3. Post-Transplant Care

After transplanting, water the seedlings thoroughly to help them establish their roots. Provide regular waterings as needed, especially during dry periods. Mulching around the seedlings can help conserve moisture and suppress weeds. Monitor the plants for any signs of stress or disease and take appropriate action if needed.


Growing lemongrass from seed can be a rewarding experience, allowing you to enjoy the fresh and aromatic flavors of this versatile herb. By choosing the right seeds, preparing them properly, and providing the necessary care, you can successfully grow lemongrass from seed and enjoy its many culinary and medicinal benefits.

Frequently Asked Questions

Is lemongrass hard to grow from seed?

Growing lemongrass from seed can be a bit challenging, but with the right conditions and care, it is definitely possible. It requires a warm and humid environment, well-drained soil, and regular watering. Patience is key as it can take several weeks for the seeds to germinate and grow into mature plants.

Does lemon grass come back every year?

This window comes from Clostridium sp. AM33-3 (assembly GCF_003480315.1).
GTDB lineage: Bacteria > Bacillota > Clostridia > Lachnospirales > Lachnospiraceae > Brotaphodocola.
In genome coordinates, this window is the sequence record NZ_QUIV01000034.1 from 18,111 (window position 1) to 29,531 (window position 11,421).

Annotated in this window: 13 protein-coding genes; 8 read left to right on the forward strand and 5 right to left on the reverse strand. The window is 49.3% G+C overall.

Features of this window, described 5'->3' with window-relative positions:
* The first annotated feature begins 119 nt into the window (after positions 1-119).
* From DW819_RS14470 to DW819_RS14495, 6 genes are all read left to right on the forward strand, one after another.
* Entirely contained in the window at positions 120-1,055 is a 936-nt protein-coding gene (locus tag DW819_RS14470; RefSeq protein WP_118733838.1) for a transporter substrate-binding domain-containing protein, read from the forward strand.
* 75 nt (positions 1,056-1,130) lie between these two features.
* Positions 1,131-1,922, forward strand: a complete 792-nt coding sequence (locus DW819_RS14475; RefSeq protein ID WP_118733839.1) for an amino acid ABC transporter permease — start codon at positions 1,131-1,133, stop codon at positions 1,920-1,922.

Yes, lemongrass is a perennial plant, which means it can come back every year if properly cared for. In colder climates, it may die back during winter, but it will regrow from the roots in spring. Providing protection or bringing it indoors during winter can help ensure its survival.

When should I plant lemongrass seeds?

Lemongrass seeds should be planted in early spring, after the last frost has passed and the soil temperature has warmed up. This will provide the ideal conditions for germination and growth. Starting the seeds indoors a few weeks before the last frost date can also be beneficial.

Will lemongrass survive winter?

Lemongrass is a tropical plant that prefers warm temperatures and cannot tolerate frost. In colder regions, it is best to either bring the plant indoors during winter or provide protection by mulching heavily around the base. This will help the plant survive the winter and regrow in the following spring.

How long does it take for lemongrass seeds to germinate?

Lemongrass seeds typically take around 2 to 3 weeks to germinate. However, the germination process can vary depending on factors such as temperature and moisture. Providing consistent warmth and moisture will help speed up the germination process.

Can I grow lemongrass from store-bought stalks?

Yes, you can grow lemongrass from store-bought stalks. Simply trim the stalks and place them in a glass of water, making sure the bottom ends are submerged. After a few weeks, roots will start to grow. Once the roots are established, you can transfer the stalks to a pot or directly into the garden.

How often should I water lemongrass seeds?

Lemongrass seeds should be kept consistently moist during the germination period. Water them gently but thoroughly, ensuring that the soil is evenly moist. Once the plants have established, they should be watered regularly, allowing the top inch of soil to dry out between waterings.